As a date, you should pay attention to the person who invited you. You should respect the person enough not to subject him or her to the embarrassment of being absent or showering someone else with your attention. If someone should approach you with an overture during the course of the evening, it is your responsibility to let them know that you are there with someone else. There is no reason to be rude about it, simply turn the conversation to your date and casually mention you are there with that person before soliciting their opinion on a subject.
If you should be approached by someone you find interesting, you are not obliged to turn them down, but do proceed with caution.
I was on a date once with a man who was not my type in any sense of the word. The date itself had been a train wreck from the moment he asked me out and I knew it would be our last, but I did my best to remain engaged and have a good time. (I also ordered only a single coffee that entire evening to prevent him from having pay an excessive amount for someone who was not remotely interested in him. Common decency -- it matters.)
During the course of the date, an incredibly attractive man approached our table and asked whether I was AV Flox and told me he enjoyed my writing and thought I was brilliant. He apologized profusely to the man in whose company I found myself and wrote his number on the menu.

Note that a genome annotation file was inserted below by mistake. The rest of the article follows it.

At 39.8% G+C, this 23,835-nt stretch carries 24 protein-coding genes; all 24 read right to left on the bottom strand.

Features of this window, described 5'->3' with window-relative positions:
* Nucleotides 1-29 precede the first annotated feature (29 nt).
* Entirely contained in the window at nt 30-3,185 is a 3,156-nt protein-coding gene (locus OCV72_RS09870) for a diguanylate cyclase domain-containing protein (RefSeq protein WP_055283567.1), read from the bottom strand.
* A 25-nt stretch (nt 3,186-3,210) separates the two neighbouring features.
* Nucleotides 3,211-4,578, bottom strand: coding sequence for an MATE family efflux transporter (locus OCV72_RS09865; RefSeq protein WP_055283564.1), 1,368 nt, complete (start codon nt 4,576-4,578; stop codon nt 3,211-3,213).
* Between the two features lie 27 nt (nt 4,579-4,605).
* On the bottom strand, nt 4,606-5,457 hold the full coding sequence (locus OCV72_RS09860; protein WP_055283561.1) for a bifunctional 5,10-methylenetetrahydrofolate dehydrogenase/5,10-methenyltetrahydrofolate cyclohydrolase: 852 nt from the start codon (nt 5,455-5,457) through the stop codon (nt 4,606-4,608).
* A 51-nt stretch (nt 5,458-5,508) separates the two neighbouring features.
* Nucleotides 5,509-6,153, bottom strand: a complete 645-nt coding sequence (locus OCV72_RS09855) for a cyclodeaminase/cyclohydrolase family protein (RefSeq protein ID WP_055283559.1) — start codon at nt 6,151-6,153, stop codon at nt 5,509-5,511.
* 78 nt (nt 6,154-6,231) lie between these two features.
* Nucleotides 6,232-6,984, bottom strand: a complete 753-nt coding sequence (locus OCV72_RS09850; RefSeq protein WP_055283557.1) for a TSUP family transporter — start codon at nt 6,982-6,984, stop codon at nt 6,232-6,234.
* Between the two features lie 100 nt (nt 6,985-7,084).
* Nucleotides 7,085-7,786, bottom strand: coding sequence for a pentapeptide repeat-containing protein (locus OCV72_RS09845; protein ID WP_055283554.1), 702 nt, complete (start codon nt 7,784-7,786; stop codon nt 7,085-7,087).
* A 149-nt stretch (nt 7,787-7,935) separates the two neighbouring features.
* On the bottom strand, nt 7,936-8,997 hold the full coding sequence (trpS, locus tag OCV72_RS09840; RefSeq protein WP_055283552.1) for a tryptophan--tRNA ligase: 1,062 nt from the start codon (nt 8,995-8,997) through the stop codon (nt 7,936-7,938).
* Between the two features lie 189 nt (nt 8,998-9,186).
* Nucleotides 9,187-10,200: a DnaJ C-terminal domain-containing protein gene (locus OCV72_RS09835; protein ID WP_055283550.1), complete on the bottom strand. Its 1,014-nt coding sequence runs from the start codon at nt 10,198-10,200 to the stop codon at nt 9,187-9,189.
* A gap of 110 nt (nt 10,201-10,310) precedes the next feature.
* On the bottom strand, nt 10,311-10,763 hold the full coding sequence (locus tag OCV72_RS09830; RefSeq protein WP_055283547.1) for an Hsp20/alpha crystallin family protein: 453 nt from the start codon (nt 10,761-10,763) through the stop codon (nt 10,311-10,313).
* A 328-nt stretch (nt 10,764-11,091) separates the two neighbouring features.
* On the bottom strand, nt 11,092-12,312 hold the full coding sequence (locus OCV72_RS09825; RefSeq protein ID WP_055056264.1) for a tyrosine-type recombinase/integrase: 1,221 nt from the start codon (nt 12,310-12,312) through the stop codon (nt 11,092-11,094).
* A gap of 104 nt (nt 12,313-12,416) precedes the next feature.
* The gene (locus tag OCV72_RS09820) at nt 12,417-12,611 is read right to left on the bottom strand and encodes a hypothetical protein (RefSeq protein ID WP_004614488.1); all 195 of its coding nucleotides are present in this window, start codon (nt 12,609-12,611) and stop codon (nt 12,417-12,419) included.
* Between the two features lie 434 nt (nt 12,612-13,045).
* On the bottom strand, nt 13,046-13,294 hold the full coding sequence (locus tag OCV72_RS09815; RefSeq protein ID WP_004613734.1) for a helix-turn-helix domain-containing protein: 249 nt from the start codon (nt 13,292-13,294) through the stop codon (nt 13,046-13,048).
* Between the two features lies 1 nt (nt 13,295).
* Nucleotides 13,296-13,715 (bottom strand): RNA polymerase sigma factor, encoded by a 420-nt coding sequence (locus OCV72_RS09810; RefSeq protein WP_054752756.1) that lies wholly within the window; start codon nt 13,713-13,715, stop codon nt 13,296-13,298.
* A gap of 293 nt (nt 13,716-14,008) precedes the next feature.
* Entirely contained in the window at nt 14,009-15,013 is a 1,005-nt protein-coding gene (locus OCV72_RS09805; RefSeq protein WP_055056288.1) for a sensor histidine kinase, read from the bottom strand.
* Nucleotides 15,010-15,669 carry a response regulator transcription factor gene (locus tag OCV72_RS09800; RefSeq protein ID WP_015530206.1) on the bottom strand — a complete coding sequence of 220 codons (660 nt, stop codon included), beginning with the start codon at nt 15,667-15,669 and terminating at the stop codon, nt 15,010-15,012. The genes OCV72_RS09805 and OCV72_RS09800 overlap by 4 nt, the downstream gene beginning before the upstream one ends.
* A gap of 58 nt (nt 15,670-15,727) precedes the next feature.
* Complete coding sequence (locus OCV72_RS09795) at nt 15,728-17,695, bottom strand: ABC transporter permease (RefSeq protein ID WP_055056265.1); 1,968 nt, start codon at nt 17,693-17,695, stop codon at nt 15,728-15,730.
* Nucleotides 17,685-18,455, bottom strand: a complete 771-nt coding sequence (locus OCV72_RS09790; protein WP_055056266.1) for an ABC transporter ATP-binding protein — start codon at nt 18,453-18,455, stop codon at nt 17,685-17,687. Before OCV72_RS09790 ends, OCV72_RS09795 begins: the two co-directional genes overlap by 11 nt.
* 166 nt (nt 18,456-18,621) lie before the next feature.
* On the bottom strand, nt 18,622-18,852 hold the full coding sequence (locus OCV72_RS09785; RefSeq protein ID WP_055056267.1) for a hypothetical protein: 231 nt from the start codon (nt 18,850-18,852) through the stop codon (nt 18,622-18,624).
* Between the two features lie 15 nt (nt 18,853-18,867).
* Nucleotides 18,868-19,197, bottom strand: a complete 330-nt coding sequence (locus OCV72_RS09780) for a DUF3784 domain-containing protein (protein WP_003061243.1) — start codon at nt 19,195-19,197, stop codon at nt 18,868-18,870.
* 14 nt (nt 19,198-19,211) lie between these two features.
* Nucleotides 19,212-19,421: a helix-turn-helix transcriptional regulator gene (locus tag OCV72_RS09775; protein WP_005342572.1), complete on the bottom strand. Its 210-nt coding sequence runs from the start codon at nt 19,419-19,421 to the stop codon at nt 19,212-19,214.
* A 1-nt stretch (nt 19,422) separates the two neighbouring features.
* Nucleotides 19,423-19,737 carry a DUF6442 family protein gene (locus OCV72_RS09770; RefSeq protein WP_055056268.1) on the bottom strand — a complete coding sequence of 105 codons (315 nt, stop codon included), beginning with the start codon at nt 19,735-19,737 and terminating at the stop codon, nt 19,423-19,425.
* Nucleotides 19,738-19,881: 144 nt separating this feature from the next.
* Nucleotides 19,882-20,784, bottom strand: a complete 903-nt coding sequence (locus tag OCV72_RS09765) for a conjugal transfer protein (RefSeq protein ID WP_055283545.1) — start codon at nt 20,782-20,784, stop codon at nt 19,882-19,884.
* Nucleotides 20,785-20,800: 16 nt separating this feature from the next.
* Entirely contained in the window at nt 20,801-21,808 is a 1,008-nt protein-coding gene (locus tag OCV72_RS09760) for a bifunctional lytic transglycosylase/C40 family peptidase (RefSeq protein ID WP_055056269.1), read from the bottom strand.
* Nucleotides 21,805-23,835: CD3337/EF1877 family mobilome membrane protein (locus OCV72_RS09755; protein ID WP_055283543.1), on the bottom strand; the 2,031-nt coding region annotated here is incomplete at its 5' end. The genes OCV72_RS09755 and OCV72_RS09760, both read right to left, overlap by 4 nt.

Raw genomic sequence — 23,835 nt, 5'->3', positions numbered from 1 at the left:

I thanked him and got back to the conversation with my date as casually as possible considering the nature of the intrusion. Just because I wasn't interested in the man with whom I found myself did not mean I was free to behave in a way that may hurt or embarrass him. I ended up taking the menu with the phone number discreetly when my date went to the restroom and our table was cleared. But I wouldn't have taken it had no opportunity arisen.
Call me old-fashioned, but I just don't think that would have been appropriate. Likewise, it wouldn't have been very considerate to entertain the other man in conversation for longer than one or two minutes. Regardless of how much more interesting I find someone, if I am at a venue with someone else, then that is who I am with, whether or not I plan to see him again.
This also applies to leaving an event. Unless discussed otherwise before an evening out, one really should depart with the same person they arrived. Leaving with someone else is humiliating at best and deeply hurtful at worst. Even if you have no intention of spending more time with the person later, and you're having a great time at the event to which you were invited, you really ought to call it a night when the person who invited you is through with the evening.
This goes both ways, actually. If you invited someone to an event and they're exhausted and ready to leave, as the person who invited them, it is your responsibility to ensure they're comfortable and having a good time and keeping them somewhere longer than they wish to be is not very considerate.
All of this can really be summarized with a couple of fundamental tenets: be considerate to the person with whom you've agreed to spend time, be present, communicate your needs and whereabouts to them, and be aware of the people around you -- especially if they're friends or colleagues of the person you're with. As their date, you are an extension of that person and your behavior and the amount of respect you project will in a lot of cases reflect on them as a person.
AV Flox is the editor of Sex and the 405 -- what your newspaper would look like if it had a sex section.